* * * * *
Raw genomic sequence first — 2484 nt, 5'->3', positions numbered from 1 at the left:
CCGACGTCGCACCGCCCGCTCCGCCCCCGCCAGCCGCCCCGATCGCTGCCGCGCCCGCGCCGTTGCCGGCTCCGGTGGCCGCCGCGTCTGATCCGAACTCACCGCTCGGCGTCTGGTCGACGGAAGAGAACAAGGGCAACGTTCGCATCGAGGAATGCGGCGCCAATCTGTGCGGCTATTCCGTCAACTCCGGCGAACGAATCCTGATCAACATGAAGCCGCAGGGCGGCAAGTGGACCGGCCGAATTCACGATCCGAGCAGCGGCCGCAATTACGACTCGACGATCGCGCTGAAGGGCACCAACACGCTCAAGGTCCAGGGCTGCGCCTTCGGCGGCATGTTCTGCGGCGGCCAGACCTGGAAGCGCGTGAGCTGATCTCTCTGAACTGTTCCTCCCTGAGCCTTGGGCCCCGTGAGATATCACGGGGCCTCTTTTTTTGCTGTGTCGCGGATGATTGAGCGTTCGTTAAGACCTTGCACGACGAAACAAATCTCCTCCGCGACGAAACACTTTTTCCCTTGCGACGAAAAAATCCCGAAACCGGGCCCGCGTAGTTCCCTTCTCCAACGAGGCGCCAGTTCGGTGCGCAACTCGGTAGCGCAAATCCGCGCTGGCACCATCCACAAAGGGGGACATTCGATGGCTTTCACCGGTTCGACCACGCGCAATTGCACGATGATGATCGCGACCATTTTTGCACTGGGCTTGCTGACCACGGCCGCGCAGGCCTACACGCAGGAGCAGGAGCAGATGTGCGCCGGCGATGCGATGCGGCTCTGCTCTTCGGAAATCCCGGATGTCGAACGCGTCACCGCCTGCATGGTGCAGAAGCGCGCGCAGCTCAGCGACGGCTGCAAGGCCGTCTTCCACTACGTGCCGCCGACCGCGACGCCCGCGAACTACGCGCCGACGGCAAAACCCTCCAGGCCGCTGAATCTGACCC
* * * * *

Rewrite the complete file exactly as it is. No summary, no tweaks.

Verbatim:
Raw genomic sequence first — 2484 nt, 5'->3', positions numbered from 1 at the left:
CCGACGTCGCACCGCCCGCTCCGCCCCCGCCAGCCGCCCCGATCGCTGCCGCGCCCGCGCCGTTGCCGGCTCCGGTGGCCGCCGCGTCTGATCCGAACTCACCGCTCGGCGTCTGGTCGACGGAAGAGAACAAGGGCAACGTTCGCATCGAGGAATGCGGCGCCAATCTGTGCGGCTATTCCGTCAACTCCGGCGAACGAATCCTGATCAACATGAAGCCGCAGGGCGGCAAGTGGACCGGCCGAATTCACGATCCGAGCAGCGGCCGCAATTACGACTCGACGATCGCGCTGAAGGGCACCAACACGCTCAAGGTCCAGGGCTGCGCCTTCGGCGGCATGTTCTGCGGCGGCCAGACCTGGAAGCGCGTGAGCTGATCTCTCTGAACTGTTCCTCCCTGAGCCTTGGGCCCCGTGAGATATCACGGGGCCTCTTTTTTTGCTGTGTCGCGGATGATTGAGCGTTCGTTAAGACCTTGCACGACGAAACAAATCTCCTCCGCGACGAAACACTTTTTCCCTTGCGACGAAAAAATCCCGAAACCGGGCCCGCGTAGTTCCCTTCTCCAACGAGGCGCCAGTTCGGTGCGCAACTCGGTAGCGCAAATCCGCGCTGGCACCATCCACAAAGGGGGACATTCGATGGCTTTCACCGGTTCGACCACGCGCAATTGCACGATGATGATCGCGACCATTTTTGCACTGGGCTTGCTGACCACGGCCGCGCAGGCCTACACGCAGGAGCAGGAGCAGATGTGCGCCGGCGATGCGATGCGGCTCTGCTCTTCGGAAATCCCGGATGTCGAACGCGTCACCGCCTGCATGGTGCAGAAGCGCGCGCAGCTCAGCGACGGCTGCAAGGCCGTCTTCCACTACGTGCCGCCGACCGCGACGCCCGCGAACTACGCGCCGACGGCAAAACCCTCCAGGCCGCTGAATCTGACCC